The Future of Carbon Capture and Storage in Carbon Markets

Carbon capture and storage (CCS) involves capturing carbon dioxide (CO₂) and storing it underground in geological formations, preventing its release into the atmosphere. It is crucial to significantly reduce atmospheric CO2 levels and meet the Paris Agreement’s objectives. This article will look into the future of carbon capture and storage technology in carbon markets in light of the IEAGHG technical report 2023.

Carbon Capture and Storage and its Role in Carbon Markets
Carbon capture and storage technology produces carbon credits by capturing carbon dioxide from power plants and industrial processes and storing it underground to decrease emissions. Each carbon credit is equivalent to one ton of carbon dioxide or an equivalent amount of another greenhouse gas that has been reduced, avoided or sequestered.

Carbon markets are platforms where companies can gain revenue or achieve their emission reduction goals by purchasing or selling these carbon credits.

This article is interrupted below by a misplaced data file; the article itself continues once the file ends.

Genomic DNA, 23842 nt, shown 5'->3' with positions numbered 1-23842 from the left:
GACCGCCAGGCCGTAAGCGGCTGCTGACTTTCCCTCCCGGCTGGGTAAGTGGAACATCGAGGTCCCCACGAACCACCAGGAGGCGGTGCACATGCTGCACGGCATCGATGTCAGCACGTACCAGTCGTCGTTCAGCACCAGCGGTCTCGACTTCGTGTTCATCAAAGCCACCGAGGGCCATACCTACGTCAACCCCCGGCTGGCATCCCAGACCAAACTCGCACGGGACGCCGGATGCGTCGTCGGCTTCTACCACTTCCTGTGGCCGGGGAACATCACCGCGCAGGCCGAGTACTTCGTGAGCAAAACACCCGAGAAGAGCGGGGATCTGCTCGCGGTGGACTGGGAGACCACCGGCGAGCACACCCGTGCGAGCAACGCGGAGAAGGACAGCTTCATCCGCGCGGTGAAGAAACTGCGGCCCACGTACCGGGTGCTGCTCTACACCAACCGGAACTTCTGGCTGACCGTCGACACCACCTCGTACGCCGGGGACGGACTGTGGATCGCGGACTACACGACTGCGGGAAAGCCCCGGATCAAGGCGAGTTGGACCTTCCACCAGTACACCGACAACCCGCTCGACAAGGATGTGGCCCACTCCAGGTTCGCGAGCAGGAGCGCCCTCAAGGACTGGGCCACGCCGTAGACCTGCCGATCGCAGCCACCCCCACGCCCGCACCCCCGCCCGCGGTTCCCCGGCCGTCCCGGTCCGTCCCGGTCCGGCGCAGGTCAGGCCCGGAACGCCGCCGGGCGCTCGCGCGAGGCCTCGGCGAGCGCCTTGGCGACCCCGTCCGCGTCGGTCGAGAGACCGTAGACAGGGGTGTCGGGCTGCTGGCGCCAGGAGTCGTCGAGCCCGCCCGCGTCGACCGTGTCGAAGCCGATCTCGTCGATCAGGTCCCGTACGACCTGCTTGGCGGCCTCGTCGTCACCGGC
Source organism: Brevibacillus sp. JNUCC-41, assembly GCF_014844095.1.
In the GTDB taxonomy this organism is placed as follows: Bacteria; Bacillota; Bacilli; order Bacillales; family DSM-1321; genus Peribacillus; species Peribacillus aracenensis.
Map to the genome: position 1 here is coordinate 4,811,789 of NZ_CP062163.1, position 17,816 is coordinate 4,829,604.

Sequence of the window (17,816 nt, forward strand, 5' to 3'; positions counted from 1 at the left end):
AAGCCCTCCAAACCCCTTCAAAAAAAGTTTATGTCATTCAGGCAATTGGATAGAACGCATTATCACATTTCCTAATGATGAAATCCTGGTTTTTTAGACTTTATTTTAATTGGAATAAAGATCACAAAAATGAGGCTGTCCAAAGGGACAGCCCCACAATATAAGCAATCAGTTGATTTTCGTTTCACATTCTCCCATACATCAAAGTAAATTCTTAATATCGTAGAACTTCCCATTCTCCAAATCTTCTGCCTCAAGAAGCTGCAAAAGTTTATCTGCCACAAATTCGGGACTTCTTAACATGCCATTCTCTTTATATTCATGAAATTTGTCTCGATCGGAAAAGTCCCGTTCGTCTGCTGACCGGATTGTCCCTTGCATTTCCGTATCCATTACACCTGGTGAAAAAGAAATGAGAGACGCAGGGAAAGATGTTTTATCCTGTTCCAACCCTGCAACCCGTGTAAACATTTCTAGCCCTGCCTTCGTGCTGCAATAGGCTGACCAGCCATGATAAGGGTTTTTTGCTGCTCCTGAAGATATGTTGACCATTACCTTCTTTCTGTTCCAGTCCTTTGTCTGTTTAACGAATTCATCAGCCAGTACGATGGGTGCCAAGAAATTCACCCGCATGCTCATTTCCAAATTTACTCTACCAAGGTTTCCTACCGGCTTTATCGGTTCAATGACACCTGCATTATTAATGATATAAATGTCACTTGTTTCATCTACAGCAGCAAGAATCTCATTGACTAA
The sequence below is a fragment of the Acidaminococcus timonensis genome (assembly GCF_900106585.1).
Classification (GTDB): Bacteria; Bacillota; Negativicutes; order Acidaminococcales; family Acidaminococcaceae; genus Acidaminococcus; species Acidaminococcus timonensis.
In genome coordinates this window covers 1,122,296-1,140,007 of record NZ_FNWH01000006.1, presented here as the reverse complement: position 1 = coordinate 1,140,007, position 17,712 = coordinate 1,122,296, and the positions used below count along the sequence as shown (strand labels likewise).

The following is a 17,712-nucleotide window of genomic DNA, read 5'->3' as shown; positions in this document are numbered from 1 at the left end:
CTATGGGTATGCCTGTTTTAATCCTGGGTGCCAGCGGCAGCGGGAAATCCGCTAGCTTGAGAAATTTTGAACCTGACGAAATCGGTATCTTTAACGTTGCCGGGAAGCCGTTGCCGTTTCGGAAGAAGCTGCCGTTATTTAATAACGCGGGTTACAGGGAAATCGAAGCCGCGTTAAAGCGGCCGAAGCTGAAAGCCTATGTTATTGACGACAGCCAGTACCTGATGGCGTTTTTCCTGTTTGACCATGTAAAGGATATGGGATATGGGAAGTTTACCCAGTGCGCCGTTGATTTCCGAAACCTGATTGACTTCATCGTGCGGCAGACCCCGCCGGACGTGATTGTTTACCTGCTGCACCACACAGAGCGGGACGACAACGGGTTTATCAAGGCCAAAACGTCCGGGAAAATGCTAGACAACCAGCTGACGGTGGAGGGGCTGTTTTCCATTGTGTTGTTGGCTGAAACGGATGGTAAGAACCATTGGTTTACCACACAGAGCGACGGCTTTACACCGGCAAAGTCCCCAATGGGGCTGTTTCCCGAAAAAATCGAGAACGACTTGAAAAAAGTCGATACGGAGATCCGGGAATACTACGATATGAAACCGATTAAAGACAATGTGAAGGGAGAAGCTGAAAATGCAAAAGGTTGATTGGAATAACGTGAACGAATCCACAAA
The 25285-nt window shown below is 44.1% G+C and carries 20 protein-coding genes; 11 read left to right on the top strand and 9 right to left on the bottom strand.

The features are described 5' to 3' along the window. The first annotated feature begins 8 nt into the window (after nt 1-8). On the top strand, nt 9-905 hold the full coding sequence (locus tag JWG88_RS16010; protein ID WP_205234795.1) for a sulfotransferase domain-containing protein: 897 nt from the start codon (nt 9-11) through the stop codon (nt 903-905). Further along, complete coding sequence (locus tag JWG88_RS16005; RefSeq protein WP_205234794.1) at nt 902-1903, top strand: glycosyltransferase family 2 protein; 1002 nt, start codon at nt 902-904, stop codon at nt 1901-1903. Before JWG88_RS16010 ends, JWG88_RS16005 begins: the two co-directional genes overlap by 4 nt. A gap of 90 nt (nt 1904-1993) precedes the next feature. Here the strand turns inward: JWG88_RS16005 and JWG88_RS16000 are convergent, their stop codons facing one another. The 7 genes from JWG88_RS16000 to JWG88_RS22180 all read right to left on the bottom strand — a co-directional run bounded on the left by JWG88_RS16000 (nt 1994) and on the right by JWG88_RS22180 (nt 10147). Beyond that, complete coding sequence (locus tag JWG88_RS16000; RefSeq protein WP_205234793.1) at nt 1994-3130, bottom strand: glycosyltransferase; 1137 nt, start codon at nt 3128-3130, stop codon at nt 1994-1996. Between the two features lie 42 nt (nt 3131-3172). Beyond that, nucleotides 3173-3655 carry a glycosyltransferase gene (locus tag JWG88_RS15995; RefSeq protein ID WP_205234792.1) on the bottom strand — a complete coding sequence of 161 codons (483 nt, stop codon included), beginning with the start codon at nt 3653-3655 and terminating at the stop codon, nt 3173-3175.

Types of carbon markets
Carbon markets are categorized into two types: compliance and voluntary markets.

Compliance markets are established in response to international, national, or regional policies or regulatory mandates. On the other hand, voluntary carbon markets, international and national, involve the issuance, purchase, and sale of carbon credits voluntarily.

Voluntary carbon credits are primarily generated by governments or private companies that develop carbon programs leading to emission removal or reductions. Demand for these credits is mainly from private individuals looking to offset their carbon footprints, organizations with sustainability goals, and other stakeholders looking to profit by trading credits at a higher price.

The emissions trading system (ETS) is a typical example of a compliance market where businesses or countries, such as the European Union, are regulated and issued permits for their emissions or pollution. The system works on a cap-and-trade principle, where polluters who exceed their permitted emissions must purchase additional permits from the carbon market.

Another well-known example of a global compliance market is the clean development mechanism (CDM), implemented as part of the Kyoto Protocol in 1997. Carbon credits from emission-reduction initiatives in developing nations under the CDM have been used by developed nations to partially achieve their emission-reduction targets.

Carbon Capture and Storage and International Cooperation
The Paris Agreement is an international treaty that aims to keep global warming below 2 °C and preferably to 1.5 °C. It also strives to enhance each country’s capacity to deal with the consequences of climate change while functioning as a support system to help achieve national objectives.